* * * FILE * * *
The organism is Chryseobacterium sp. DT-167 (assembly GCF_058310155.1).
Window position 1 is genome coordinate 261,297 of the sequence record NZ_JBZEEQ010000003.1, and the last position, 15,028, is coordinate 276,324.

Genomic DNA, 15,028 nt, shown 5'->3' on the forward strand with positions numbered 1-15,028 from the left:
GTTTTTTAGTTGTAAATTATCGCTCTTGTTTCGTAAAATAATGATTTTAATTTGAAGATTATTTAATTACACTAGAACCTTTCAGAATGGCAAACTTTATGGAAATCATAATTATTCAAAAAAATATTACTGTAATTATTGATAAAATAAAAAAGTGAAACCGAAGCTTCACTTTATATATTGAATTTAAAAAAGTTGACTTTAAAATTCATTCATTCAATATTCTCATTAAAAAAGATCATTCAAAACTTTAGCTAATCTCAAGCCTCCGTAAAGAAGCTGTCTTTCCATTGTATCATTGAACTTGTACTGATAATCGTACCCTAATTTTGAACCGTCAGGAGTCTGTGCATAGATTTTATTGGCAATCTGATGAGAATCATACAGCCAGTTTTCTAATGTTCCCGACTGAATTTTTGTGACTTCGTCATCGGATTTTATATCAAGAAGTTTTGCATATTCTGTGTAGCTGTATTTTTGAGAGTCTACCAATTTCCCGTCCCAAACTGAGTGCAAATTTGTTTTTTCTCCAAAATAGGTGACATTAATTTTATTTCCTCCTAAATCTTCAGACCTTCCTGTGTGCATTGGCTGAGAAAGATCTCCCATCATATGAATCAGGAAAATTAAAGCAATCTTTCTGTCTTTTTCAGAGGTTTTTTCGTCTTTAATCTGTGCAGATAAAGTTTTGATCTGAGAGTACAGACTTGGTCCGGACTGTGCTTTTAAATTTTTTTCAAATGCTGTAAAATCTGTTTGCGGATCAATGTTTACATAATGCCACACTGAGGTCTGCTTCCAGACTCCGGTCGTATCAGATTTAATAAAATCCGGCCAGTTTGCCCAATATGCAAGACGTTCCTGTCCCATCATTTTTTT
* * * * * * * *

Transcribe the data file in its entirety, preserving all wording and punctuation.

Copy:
The organism is Chryseobacterium sp. DT-167 (assembly GCF_058310155.1).
Window position 1 is genome coordinate 261,297 of the sequence record NZ_JBZEEQ010000003.1, and the last position, 15,028, is coordinate 276,324.

Genomic DNA, 15,028 nt, shown 5'->3' on the forward strand with positions numbered 1-15,028 from the left:
GTTTTTTAGTTGTAAATTATCGCTCTTGTTTCGTAAAATAATGATTTTAATTTGAAGATTATTTAATTACACTAGAACCTTTCAGAATGGCAAACTTTATGGAAATCATAATTATTCAAAAAAATATTACTGTAATTATTGATAAAATAAAAAAGTGAAACCGAAGCTTCACTTTATATATTGAATTTAAAAAAGTTGACTTTAAAATTCATTCATTCAATATTCTCATTAAAAAAGATCATTCAAAACTTTAGCTAATCTCAAGCCTCCGTAAAGAAGCTGTCTTTCCATTGTATCATTGAACTTGTACTGATAATCGTACCCTAATTTTGAACCGTCAGGAGTCTGTGCATAGATTTTATTGGCAATCTGATGAGAATCATACAGCCAGTTTTCTAATGTTCCCGACTGAATTTTTGTGACTTCGTCATCGGATTTTATATCAAGAAGTTTTGCATATTCTGTGTAGCTGTATTTTTGAGAGTCTACCAATTTCCCGTCCCAAACTGAGTGCAAATTTGTTTTTTCTCCAAAATAGGTGACATTAATTTTATTTCCTCCTAAATCTTCAGACCTTCCTGTGTGCATTGGCTGAGAAAGATCTCCCATCATATGAATCAGGAAAATTAAAGCAATCTTTCTGTCTTTTTCAGAGGTTTTTTCGTCTTTAATCTGTGCAGATAAAGTTTTGATCTGAGAGTACAGACTTGGTCCGGACTGTGCTTTTAAATTTTTTTCAAATGCTGTAAAATCTGTTTGCGGATCAATGTTTACATAATGCCACACTGAGGTCTGCTTCCAGACTCCGGTCGTATCAGATTTAATAAAATCCGGCCAGTTTGCCCAATATGCAAGACGTTCCTGTCCCATCATTTTTTT